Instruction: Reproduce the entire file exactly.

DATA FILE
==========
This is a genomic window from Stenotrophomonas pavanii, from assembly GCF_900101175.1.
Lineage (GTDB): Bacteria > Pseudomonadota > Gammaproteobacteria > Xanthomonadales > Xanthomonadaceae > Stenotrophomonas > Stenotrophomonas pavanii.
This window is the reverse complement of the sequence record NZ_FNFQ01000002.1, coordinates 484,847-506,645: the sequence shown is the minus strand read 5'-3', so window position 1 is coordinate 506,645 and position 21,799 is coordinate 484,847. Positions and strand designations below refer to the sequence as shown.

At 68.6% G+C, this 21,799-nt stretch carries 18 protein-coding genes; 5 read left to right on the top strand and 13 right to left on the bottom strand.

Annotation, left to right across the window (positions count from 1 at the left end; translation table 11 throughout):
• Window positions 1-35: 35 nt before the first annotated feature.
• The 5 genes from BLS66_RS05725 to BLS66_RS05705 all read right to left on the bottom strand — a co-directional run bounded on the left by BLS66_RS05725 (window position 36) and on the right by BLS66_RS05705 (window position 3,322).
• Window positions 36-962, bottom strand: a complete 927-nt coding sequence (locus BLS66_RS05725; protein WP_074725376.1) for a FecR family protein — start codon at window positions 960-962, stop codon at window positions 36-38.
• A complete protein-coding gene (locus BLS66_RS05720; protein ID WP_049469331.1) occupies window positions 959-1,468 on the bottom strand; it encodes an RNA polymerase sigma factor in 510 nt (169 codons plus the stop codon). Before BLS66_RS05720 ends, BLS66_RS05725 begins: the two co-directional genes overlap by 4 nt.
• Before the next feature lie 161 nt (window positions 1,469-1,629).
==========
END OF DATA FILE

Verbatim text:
This is a genomic window from Stenotrophomonas pavanii, from assembly GCF_900101175.1.
Lineage (GTDB): Bacteria > Pseudomonadota > Gammaproteobacteria > Xanthomonadales > Xanthomonadaceae > Stenotrophomonas > Stenotrophomonas pavanii.
This window is the reverse complement of the sequence record NZ_FNFQ01000002.1, coordinates 484,847-506,645: the sequence shown is the minus strand read 5'-3', so window position 1 is coordinate 506,645 and position 21,799 is coordinate 484,847. Positions and strand designations below refer to the sequence as shown.

At 68.6% G+C, this 21,799-nt stretch carries 18 protein-coding genes; 5 read left to right on the top strand and 13 right to left on the bottom strand.

Annotation, left to right across the window (positions count from 1 at the left end; translation table 11 throughout):
• Window positions 1-35: 35 nt before the first annotated feature.
• The 5 genes from BLS66_RS05725 to BLS66_RS05705 all read right to left on the bottom strand — a co-directional run bounded on the left by BLS66_RS05725 (window position 36) and on the right by BLS66_RS05705 (window position 3,322).
• Window positions 36-962, bottom strand: a complete 927-nt coding sequence (locus BLS66_RS05725; protein WP_074725376.1) for a FecR family protein — start codon at window positions 960-962, stop codon at window positions 36-38.
• A complete protein-coding gene (locus BLS66_RS05720; protein ID WP_049469331.1) occupies window positions 959-1,468 on the bottom strand; it encodes an RNA polymerase sigma factor in 510 nt (169 codons plus the stop codon). Before BLS66_RS05720 ends, BLS66_RS05725 begins: the two co-directional genes overlap by 4 nt.
• Before the next feature lie 161 nt (window positions 1,469-1,629).